The Moth Keeper

by K. O’Neill
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Content: There’s not much to be concerned about. It’s in the Middle Grade Graphic Novel section of the bookstore.

Let’s see if I can sum this one up: in this world, there is a group of people (personified animals?) who are all awake at night (they’re called the “night village”). The moon has blessed them with moon moths to help pollinate the moonflowers; it’s magic the people use to survive in the desert. The catch for all this is: one person from the community needs to hold a lantern all night and keep an eye on the moths. The current moth keeper is getting ready to retire, and Anya has chosen to take it over.

The problem is that Anya is afraid of the dark. She lost her mother in the dark and she has always wanted to be with the day people in their village. So, one day, she gives in and visits. That, unfortunately (i think?) leads to her falling asleep on her job and losing the moths. This is especially bad because the moonflowers are about to bloom, and without the moths, they will die and the night village will suffer.

I wanted to like this one. I really did. The art is lovely, and I have liked O’Neill’s other books. But, I just couldn’t get into this one. I didn’t connect with the story, and there were panels where I wasn’t entirely sure what was going on. I think there’s a good story in here, I’m just not the one to find it. This is too bad because the art is lovely.

The Ogress and the Orphans

by Kelly Barnhill
First sentence: “Listen.”
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Content: It is long, and kind of old-timey sounding. It’s probably not for every kid. It’s in the middle grade (grades 3-5) section of the booktore.

Things are amis in the town Stone-in-the-Glen. The neighbors, who used to be neighborly, are now suspicious of each other, and who didn’t really interact as a community. The orphans at the Orphan house are struggling with supplies; the community has gone back on their promise to keep them funded. And the mayor, well, he’s shiny and charismatic, but there’s something Not Right about him. And when an ogress moves in outside of town, everyone (well the mayor) decides that it’s all her fault that things seem to be going wrong.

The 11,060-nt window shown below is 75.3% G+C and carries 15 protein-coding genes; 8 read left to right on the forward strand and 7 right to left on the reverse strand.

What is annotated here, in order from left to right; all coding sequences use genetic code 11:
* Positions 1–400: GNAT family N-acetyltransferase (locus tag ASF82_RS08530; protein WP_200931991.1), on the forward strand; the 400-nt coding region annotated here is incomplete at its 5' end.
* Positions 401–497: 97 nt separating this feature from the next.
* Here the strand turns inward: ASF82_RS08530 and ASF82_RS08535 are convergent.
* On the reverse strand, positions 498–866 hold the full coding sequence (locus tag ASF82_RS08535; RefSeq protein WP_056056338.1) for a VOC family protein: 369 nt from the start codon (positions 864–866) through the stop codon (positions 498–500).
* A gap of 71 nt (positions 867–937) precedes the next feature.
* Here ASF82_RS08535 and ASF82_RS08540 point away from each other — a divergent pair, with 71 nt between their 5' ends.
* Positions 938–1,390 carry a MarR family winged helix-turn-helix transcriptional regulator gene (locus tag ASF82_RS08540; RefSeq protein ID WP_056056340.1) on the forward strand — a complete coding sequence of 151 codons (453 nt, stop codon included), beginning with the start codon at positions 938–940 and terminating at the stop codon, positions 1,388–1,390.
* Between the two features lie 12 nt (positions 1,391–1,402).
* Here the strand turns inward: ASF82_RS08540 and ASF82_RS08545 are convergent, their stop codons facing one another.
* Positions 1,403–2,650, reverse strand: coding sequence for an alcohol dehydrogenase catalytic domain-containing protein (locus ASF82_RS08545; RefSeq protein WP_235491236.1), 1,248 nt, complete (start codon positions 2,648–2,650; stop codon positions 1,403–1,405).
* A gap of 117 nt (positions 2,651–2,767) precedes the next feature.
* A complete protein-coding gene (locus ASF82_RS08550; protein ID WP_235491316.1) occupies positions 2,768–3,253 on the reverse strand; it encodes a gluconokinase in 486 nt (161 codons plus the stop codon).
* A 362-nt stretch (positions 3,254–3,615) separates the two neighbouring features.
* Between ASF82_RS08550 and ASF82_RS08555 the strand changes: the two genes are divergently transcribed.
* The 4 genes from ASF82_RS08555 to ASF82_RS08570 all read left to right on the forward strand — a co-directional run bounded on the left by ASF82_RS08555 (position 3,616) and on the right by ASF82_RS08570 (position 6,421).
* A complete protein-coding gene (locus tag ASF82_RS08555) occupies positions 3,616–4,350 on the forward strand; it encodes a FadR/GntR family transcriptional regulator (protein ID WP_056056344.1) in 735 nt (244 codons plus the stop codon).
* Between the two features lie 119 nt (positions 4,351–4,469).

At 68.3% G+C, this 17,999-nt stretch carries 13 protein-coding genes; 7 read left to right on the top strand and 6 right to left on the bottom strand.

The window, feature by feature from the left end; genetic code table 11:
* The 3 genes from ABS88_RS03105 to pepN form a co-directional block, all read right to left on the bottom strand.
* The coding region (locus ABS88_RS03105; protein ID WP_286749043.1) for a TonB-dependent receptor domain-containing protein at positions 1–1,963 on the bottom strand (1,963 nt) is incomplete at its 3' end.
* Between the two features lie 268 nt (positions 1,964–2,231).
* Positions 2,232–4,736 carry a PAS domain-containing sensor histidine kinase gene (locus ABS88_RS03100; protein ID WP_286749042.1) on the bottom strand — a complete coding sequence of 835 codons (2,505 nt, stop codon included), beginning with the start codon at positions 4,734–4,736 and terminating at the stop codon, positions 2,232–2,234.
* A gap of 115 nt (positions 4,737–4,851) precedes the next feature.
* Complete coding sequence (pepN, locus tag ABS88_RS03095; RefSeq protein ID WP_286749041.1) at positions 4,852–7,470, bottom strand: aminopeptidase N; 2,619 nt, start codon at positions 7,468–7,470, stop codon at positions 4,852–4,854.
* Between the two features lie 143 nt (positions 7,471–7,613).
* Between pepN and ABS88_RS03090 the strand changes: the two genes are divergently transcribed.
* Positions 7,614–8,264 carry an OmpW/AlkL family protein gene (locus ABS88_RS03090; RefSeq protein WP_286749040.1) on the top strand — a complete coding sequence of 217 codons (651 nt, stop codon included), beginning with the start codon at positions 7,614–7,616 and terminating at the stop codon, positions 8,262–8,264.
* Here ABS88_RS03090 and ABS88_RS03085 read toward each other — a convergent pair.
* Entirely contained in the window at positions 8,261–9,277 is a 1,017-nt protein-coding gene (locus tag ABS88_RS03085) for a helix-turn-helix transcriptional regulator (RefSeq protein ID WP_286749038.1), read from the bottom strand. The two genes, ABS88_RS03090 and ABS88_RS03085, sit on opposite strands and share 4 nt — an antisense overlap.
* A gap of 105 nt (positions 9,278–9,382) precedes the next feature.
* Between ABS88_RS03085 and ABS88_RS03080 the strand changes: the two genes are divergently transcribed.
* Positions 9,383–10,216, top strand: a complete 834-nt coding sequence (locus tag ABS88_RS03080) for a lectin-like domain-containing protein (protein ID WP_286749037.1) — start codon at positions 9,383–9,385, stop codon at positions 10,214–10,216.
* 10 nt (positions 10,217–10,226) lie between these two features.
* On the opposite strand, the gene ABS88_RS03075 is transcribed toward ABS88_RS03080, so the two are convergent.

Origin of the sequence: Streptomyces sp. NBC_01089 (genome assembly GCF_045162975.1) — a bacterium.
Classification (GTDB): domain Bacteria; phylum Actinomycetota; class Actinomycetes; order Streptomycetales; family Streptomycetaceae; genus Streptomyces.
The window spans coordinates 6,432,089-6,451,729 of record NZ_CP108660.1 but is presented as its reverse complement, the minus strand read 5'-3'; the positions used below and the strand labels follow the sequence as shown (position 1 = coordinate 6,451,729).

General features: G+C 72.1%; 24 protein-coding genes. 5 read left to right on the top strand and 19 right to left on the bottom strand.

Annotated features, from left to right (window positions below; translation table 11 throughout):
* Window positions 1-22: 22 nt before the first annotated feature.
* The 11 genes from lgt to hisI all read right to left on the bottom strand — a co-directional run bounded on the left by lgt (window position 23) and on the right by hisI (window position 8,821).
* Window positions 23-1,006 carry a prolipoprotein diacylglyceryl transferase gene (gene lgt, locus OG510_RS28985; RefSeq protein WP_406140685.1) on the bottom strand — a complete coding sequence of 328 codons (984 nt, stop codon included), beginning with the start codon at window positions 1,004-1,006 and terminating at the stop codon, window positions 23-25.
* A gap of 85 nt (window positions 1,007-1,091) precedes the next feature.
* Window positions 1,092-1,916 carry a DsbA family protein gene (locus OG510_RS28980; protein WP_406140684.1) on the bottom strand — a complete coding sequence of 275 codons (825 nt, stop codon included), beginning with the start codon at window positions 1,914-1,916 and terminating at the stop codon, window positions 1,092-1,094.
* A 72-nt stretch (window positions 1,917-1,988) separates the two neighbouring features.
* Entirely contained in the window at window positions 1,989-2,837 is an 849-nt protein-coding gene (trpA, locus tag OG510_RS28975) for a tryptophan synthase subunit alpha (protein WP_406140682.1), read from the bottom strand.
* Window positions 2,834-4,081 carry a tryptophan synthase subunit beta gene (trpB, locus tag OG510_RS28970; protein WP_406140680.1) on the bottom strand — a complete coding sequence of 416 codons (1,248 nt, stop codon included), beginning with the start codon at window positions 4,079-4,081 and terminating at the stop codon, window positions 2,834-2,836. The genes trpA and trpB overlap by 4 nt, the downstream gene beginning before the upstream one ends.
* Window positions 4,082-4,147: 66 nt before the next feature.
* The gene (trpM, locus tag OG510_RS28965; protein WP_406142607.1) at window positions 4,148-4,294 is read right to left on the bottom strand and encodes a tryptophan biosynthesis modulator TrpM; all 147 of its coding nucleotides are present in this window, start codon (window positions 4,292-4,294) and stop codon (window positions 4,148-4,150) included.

On the one hand, if you don’t realize that this is a fable, an allegory for the United States in the past few years, you’re probably a clueless reader (or young? Will kids get this?). The fear of the Other, being hoodwinked by the shiny (and corupt), thee reteating into our own holes, and the decline of what it means to be a neighbor. It’s all there. But: Barnhill is a gifted writer, and she has spun this classic fable, this touching story about belonging, about what itmeans to be a nieghbr and a friend, and about community. The ending made me cry, the characters were super charming, and it’s a reminder that we’re not alone in this world.

It may be more for adults, but it’s still a very good book.

The Authenticity Project

by Clare Pooley
First sentence: “She had tried to return the book.”
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Release date: February 4, 2020
Review copy provided by the publisher.
Content: There is swearing, including multiple f-bombs. It will be in the adult fiction section of the bookstore.

It starts with a green notebook, with the words “The Authenticity Project” on it, that gets passed from one person — a depressed former artist named Julian — to another — a stressed cafe owner named Monica. From there, we learn their stories, their fears, and as they form a friendship and pass the book to other anonymous people, a community of people. The plot is simple: everyone needs friends, but we don’t really know how to Truly make them anymore, and maybe being honest about our Truths will help.

I’m not making it sound all that exciting, but honestly? I loved this one. I was thoroughly charmed by the relationships and the community that grew because of this book, by the lives that were changed by friendship. And yes, there is a romance in it (which I kind of called from the beginning, but was still satisfied to see happen), but mostly it’s a relationship — all kinds of relationships! — book.

It’s sweet and charming and I loved every minute of reading it.